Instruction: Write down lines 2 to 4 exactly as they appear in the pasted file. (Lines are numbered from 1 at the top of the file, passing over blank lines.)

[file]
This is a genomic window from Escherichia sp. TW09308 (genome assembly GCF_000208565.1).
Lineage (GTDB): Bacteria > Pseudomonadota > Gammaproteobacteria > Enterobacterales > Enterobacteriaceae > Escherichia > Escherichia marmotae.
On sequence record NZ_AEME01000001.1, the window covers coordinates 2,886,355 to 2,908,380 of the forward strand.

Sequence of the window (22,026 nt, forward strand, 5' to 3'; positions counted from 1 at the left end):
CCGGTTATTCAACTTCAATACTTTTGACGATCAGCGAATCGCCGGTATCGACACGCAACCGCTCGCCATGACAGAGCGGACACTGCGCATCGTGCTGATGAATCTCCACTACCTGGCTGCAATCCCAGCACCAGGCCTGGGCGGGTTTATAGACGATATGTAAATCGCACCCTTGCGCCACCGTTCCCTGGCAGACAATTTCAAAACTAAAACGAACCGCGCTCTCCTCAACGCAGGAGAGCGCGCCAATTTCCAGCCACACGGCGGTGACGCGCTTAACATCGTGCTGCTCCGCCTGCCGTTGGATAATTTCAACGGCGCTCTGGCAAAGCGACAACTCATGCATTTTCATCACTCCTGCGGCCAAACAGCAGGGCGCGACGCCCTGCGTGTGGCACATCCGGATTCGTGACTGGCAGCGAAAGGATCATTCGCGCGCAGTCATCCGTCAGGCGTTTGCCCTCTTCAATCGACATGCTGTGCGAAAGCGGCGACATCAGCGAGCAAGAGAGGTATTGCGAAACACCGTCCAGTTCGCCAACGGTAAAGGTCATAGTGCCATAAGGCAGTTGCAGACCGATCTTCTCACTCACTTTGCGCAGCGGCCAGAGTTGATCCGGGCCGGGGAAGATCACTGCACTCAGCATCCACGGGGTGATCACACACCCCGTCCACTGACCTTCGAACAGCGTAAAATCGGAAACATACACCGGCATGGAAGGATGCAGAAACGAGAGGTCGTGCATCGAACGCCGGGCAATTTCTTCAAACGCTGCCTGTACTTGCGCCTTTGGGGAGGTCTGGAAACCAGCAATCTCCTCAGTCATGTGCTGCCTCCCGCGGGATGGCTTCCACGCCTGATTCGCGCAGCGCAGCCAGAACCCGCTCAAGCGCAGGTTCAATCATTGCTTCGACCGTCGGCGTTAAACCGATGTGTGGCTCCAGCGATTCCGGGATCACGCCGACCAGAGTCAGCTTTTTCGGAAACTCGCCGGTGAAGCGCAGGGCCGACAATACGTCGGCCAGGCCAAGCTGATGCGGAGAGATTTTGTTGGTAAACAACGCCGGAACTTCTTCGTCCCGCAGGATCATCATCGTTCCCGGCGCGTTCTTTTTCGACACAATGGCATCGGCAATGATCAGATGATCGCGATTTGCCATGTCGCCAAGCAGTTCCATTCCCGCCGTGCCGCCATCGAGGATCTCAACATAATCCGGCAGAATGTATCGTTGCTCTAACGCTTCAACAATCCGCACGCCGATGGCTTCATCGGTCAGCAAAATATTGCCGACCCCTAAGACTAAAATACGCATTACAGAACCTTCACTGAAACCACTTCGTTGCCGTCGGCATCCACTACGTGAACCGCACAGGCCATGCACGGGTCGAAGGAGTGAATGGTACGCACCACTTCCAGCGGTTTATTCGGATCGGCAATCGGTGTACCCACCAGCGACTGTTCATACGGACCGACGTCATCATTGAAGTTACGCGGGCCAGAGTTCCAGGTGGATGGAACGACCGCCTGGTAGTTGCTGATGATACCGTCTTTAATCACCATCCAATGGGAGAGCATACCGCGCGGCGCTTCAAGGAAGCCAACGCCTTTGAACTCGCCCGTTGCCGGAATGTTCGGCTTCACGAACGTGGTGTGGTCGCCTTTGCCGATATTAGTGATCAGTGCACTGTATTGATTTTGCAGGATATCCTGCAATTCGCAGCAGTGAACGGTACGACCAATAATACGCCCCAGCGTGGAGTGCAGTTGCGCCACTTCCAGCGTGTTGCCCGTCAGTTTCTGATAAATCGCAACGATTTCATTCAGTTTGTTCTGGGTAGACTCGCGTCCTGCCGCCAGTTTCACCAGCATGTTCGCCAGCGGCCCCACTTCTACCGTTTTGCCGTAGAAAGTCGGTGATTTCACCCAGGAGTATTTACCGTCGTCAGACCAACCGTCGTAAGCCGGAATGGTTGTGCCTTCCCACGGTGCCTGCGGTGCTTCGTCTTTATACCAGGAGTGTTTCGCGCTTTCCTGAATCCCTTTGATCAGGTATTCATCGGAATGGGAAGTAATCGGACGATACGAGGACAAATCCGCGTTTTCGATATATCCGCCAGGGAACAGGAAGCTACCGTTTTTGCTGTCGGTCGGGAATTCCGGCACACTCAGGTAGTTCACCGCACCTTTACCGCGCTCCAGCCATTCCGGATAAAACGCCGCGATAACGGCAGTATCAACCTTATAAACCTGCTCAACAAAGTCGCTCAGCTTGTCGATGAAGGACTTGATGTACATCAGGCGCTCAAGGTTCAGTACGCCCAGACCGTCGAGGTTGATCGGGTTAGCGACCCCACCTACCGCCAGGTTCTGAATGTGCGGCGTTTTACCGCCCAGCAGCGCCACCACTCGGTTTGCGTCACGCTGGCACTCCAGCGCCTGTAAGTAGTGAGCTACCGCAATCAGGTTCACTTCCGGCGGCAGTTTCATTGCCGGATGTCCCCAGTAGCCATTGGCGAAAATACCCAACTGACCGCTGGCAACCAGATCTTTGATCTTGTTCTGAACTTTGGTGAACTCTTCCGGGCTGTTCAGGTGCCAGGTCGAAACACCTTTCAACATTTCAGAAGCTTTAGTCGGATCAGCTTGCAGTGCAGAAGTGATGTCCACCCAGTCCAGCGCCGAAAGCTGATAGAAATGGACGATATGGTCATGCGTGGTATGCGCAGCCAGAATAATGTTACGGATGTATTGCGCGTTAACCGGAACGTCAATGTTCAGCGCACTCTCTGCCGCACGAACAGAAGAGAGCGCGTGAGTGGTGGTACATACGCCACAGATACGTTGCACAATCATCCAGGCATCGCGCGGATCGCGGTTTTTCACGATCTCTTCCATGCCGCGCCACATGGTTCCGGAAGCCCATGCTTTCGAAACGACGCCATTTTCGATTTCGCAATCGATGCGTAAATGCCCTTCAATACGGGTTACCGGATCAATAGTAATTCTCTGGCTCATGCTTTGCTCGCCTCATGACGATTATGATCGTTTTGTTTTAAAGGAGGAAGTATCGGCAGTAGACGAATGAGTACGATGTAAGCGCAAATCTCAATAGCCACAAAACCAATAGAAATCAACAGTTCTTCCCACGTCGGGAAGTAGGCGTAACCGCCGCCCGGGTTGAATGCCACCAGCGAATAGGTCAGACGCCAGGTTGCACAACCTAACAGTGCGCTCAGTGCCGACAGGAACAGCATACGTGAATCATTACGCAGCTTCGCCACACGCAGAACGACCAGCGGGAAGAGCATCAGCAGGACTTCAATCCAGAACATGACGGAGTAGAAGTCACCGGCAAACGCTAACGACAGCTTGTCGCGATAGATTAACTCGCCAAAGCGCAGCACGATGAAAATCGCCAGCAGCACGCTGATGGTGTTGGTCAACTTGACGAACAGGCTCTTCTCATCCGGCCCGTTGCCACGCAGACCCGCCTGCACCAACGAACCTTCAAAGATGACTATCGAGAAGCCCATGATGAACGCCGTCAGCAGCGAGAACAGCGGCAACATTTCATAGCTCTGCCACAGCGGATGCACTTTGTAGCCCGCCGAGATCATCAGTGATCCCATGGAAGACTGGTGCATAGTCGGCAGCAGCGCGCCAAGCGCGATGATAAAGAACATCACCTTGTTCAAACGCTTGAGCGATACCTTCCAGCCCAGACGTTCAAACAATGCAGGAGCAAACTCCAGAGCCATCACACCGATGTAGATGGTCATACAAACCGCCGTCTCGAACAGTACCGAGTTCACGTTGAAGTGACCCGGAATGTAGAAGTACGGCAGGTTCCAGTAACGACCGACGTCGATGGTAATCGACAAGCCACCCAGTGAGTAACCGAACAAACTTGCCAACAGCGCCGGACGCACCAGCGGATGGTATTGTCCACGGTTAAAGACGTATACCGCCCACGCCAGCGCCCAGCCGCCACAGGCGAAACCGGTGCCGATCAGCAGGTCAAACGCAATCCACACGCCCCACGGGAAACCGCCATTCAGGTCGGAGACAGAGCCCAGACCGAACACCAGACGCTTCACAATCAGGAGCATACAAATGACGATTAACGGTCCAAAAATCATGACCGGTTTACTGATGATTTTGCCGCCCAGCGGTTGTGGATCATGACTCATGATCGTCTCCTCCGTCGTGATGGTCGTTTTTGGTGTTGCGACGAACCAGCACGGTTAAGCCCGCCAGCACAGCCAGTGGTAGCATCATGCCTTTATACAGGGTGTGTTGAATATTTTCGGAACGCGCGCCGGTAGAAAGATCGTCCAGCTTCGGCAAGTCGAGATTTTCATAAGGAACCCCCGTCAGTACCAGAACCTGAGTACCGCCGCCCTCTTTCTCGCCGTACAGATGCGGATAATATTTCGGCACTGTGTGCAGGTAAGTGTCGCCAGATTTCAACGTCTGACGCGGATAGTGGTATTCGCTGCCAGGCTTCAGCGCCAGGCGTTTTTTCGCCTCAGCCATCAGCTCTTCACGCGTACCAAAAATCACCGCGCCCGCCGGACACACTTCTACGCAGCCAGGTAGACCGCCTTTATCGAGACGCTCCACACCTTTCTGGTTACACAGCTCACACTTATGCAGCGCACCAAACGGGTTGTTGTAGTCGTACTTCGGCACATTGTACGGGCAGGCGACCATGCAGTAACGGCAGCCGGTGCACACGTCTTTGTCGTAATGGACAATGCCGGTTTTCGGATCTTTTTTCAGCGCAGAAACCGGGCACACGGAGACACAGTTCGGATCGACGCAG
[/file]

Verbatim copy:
Lineage (GTDB): Bacteria > Pseudomonadota > Gammaproteobacteria > Enterobacterales > Enterobacteriaceae > Escherichia > Escherichia marmotae.
On sequence record NZ_AEME01000001.1, the window covers coordinates 2,886,355 to 2,908,380 of the forward strand.

Sequence of the window (22,026 nt, forward strand, 5' to 3'; positions counted from 1 at the left end):